My power-walk was working great.   I arrived at Dry Fork aid station (mile 52.5) at the 14:04 mark.   I had beat my two-hour goal.  At the station, two runners were lounging around, rubbing their legs, looking pretty tired.   I felt great so I made a quick stop and was again in 9th place.  On the steeper descent into Dry Canyon, my power-walk pace worked great on the more rugged single-track.   I set a goal to cover the next 4-mile section in one hour.   I almost made it, arriving at Corral Aid Station (mile 56.5) at the 15:05 mark.   Andrew finally caught up with me at the station.   We left at the same time.   There was now six miles of paved road left.   I watched the runner ahead disappear as I tried over and over to sustain a run.   Eventually, the pain in the ribs let me at least do a slow jog for short stretches.    Otherwise, I felt great.  I enjoyed the walk down the canyon and looked at all the sights that I passed.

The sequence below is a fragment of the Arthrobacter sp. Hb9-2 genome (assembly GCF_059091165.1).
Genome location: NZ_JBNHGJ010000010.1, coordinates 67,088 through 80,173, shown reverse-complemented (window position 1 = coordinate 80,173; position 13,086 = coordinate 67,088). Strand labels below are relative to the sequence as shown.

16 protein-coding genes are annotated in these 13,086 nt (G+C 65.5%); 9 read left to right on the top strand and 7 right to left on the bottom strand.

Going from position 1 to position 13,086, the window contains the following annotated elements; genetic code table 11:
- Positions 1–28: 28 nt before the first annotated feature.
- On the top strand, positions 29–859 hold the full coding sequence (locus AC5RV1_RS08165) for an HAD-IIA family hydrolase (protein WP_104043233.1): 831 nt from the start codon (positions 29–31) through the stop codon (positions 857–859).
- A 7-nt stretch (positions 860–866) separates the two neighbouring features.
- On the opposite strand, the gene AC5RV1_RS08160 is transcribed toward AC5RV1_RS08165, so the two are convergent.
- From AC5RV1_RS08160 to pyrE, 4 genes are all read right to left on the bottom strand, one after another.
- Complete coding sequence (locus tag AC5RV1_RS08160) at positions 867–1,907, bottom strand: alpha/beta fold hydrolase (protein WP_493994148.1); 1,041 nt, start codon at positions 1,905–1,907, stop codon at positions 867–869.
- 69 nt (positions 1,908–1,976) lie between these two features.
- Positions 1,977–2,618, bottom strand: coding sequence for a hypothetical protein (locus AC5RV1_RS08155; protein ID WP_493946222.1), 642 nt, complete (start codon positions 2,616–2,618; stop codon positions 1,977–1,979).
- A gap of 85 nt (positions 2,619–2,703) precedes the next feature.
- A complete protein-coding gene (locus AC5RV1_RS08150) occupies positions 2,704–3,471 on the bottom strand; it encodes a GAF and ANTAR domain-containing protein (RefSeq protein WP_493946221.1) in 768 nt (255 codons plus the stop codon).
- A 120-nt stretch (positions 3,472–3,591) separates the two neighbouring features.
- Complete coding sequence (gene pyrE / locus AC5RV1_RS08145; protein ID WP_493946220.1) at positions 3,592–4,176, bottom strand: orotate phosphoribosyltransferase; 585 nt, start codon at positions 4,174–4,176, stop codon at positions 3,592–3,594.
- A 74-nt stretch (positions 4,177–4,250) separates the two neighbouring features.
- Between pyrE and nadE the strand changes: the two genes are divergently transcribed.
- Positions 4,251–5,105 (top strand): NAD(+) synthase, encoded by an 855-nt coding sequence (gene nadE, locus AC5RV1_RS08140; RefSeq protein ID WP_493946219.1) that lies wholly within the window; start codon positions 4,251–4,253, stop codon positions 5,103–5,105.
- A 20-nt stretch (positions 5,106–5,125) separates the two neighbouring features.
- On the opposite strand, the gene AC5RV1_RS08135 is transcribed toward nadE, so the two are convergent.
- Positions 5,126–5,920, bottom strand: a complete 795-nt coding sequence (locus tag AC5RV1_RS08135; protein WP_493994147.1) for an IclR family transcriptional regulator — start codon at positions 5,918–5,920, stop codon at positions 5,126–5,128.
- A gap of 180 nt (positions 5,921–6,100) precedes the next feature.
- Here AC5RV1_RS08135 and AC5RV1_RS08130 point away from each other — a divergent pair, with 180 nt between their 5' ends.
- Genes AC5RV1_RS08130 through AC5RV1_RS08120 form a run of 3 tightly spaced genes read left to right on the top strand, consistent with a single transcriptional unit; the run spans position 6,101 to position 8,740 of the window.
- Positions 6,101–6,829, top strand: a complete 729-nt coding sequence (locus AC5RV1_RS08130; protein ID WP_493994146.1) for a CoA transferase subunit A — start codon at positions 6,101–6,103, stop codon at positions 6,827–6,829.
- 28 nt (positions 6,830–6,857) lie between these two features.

After about three miles, a car passed me and let me know that I was way ahead of the next runner, more than a couple miles.   That was comforting.   Soon, Phil Lowry drove by in his car and asked what happened.   I explained my problem but he agreed that the power-walk workout would be great for Wasatch 100 preparation.   He let me know that I was at least 1.5 miles ahead of the next runner who was doing the ultra shuffle.   He wouldn’t catch me.   During one long stretch I could see Andrew only about a half-mile ahead.   I made one last attempt to kick it into a very fast gear but failed.